"We like to alternate because their mechanisms are slightly different: One is basically medication going into the area, the chemical peel, and the other, microneedling, is creating micro holes that stimulate at a different layer than the skin surface into the collagen layer, so you're treating two different layers," she explains. "And the combined effect of treating both the skin surface and this slightly deeper layer really rejuvenates the skin in a really exponential way."
And one of the best things about microneedling with radio frequency? It's a great option for skin of color, thanks to the insulated tips, meaning that the radio frequency is only coming out of the very tip of the needle, says Dr. Pittman, so "you can treat skin of color where the energy is being delivered and go past the melana sites, so they are not going to get dark."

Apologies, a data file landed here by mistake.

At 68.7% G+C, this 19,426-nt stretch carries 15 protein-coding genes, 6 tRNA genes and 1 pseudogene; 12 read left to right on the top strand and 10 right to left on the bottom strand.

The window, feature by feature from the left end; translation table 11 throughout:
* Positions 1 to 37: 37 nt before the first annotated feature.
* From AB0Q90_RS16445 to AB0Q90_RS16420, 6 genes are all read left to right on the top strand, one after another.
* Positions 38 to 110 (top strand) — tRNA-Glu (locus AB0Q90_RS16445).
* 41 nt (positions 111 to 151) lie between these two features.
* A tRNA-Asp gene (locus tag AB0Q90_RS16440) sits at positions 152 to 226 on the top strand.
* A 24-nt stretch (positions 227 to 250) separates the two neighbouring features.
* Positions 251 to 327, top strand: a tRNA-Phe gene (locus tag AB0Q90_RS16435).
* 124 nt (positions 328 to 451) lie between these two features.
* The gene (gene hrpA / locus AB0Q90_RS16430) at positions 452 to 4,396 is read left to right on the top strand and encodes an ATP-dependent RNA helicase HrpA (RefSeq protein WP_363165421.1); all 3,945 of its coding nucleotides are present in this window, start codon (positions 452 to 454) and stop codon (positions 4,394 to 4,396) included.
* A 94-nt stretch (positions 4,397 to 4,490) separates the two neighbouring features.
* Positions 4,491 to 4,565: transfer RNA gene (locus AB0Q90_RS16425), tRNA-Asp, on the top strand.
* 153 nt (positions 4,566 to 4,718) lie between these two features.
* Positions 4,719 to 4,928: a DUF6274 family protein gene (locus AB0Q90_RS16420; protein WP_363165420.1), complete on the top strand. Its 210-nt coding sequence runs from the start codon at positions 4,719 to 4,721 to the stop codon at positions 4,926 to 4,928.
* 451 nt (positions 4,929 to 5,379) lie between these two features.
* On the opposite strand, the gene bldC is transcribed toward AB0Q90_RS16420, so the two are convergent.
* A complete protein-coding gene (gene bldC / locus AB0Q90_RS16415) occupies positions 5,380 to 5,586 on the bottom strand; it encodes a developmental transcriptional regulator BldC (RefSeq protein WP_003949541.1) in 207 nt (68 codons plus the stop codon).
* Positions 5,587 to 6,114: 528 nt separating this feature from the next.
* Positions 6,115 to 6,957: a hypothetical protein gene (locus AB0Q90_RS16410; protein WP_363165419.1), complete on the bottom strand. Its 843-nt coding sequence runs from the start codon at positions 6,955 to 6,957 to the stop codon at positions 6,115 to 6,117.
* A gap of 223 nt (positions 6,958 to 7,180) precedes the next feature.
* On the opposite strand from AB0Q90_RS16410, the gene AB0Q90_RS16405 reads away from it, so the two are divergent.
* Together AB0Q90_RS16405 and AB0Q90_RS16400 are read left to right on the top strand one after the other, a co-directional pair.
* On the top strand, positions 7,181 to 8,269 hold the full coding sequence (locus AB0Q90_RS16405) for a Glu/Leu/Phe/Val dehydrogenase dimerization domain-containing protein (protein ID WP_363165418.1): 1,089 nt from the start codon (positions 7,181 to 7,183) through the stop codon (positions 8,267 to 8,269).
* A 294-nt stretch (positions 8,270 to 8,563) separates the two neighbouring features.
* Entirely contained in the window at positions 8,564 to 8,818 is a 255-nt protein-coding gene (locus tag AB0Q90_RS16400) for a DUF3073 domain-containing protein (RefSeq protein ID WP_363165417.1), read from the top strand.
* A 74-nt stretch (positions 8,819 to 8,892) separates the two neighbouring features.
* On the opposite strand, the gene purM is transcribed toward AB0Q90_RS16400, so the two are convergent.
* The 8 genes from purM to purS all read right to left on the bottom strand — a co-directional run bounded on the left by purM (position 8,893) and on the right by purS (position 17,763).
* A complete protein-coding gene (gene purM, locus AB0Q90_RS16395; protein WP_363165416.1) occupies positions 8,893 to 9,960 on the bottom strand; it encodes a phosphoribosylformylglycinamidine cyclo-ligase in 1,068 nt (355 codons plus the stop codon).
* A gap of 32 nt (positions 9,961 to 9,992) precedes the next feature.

Unlike the CO2 lasers of yore the years past, treatment with the newer models doesn't trigger such extreme redness or give skin a raw appearance during the week-long recovery. "If you need to go to the supermarket on day three, you're not going to be scaring small children," laughs Dr. Pittman, adding that you'll probably not want to go to your best friend's wedding immediately after, but you will just look like you have a moderate sunburn that's peeling.